Available on: Amazing Sounds 12″

It’s a brave man who takes on the task of remixing a group of legends. Fortunately for us, Shackleton has balls to spare. Eno’s full-length collaboration with Harmonia in the early autumn of 1976, Tracks and Traces, may have lasted only 11 days and been unreleased till 1997, but it is arguably one of the most important meetings of minds in late 20th century popular music: the first collaboration between the English art rock theorist and the Krautrock underground, which fed directly into the mood pieces of David Bowie’s Low and all that that implies. Like Bowie in ’76, Shackleton has lately decamped to Berlin and his music is already mutating into strange and exciting new shapes (check out the excellent Three EPs on Perlon).

This latest remix was commissioned by Allez-Allez for their Amazing Sounds label and forms part of an EP shared with Appleblim and Komonazmuk. For his part, our intrepid sonic explorer cuts the 15 minute, 50 second original of ‘Sometimes in Autumn’ down to a ‘mere’ 10:17. On the Harmonia & Eno ’76 track, analogue synths pop, swoosh and flutter, simulating the feel of walking through a forest on an autumn afternoon; one moment they sound like the cry of a strange bird, the next like a stiff breeze at your back. Eno would develop this kind of environmental music further on 1982’s Ambient 4: On Land.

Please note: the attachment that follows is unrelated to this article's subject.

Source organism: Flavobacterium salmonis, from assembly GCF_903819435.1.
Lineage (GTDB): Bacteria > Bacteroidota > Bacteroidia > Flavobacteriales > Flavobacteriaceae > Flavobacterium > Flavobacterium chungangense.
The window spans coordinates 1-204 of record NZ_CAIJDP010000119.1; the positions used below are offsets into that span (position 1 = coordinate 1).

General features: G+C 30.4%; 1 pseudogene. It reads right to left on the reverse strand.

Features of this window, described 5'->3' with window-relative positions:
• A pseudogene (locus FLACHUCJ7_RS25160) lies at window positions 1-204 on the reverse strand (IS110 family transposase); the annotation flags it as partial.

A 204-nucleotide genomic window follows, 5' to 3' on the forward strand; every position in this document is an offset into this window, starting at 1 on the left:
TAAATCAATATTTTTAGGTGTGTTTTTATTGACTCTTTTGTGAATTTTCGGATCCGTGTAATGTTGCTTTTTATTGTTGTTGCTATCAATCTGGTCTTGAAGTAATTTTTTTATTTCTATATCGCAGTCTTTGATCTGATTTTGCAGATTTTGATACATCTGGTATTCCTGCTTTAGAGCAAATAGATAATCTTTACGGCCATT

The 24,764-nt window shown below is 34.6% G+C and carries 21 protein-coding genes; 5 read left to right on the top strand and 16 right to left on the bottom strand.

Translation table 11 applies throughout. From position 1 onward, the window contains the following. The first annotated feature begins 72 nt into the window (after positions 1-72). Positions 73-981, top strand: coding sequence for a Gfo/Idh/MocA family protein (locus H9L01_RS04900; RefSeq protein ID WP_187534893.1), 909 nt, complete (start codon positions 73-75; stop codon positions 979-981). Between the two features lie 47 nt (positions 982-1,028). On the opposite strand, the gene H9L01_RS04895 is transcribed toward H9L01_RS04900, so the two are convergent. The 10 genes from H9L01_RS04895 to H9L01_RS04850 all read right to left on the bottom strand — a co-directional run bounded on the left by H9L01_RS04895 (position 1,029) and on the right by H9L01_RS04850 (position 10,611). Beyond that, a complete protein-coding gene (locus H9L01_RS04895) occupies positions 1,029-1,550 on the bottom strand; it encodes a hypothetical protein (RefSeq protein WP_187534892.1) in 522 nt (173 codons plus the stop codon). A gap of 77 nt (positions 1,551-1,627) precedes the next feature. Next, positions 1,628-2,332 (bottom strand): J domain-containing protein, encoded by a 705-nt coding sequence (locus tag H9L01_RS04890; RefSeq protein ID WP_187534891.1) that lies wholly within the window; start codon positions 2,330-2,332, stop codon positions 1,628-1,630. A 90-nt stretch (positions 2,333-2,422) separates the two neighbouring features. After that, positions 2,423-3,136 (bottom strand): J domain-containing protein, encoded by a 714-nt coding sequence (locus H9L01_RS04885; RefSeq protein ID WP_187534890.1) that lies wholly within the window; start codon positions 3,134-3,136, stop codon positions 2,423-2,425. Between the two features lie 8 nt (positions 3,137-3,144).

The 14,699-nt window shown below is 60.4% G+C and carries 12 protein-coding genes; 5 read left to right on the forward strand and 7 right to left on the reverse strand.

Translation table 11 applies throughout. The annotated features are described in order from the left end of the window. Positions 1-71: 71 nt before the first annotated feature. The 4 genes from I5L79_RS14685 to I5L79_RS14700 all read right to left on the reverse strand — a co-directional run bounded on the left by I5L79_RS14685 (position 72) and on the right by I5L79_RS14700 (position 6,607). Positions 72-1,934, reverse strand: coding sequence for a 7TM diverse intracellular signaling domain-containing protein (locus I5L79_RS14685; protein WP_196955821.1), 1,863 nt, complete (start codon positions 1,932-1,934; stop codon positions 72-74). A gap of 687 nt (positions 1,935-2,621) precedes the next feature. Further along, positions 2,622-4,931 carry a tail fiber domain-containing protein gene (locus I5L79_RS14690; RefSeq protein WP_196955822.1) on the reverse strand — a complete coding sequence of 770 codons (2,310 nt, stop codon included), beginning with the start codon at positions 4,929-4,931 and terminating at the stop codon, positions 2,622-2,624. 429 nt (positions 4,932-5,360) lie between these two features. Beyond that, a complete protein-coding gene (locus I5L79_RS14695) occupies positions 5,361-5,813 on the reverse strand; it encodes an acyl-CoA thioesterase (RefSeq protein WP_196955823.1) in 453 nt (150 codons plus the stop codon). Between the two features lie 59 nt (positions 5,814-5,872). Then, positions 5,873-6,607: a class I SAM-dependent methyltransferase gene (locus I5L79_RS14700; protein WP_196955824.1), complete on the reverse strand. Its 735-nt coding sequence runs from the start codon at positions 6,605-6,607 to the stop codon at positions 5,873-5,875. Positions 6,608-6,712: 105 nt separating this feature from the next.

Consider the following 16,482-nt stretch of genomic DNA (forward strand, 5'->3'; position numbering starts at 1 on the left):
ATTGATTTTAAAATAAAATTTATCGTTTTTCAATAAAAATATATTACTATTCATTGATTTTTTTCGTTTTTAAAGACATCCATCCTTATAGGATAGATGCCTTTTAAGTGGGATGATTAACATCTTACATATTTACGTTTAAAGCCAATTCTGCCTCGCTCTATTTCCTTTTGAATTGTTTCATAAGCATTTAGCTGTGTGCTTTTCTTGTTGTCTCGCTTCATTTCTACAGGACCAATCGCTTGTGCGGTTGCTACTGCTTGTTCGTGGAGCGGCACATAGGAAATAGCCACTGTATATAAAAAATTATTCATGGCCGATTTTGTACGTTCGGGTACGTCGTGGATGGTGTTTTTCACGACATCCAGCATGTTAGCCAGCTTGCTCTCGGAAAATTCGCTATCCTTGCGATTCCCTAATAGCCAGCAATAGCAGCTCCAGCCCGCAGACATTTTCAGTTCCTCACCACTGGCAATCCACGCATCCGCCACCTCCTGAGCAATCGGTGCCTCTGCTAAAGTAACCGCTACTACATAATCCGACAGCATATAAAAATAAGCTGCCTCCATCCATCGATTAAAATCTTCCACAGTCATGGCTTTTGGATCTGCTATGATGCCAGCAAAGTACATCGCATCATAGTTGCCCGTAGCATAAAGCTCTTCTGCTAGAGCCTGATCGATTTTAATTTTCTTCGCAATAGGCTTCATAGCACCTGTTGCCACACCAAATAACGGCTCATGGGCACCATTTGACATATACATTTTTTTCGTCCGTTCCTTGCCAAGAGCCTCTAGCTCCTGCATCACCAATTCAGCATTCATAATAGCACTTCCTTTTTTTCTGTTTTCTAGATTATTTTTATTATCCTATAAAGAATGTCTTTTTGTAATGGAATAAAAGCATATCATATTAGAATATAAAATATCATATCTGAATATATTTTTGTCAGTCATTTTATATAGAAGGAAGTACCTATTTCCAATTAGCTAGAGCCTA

With this remix, Shackleton keeps the atmospheric intensity of the original track but stamps his own identity on proceedings. Whereas the 1976 piece is almost beatless, a motorik rhythm hinted at rather than openly expressed, the new version adds drums and bass almost from the off. Crucially, however, Shackleton’s rhythmic elements sound like an integral part of Harmonia and Eno’s aural habitat rather than some invasive alien species fucking up the food chain. That’s not to say that everything is cosy in this soundworld: is that thunder in the distance or gunfire? THC paranoia: you run, stumble, see beetles feeding on rotting wood. Your head clears, you find the path out, relieved but invigorated.

Justin Toland



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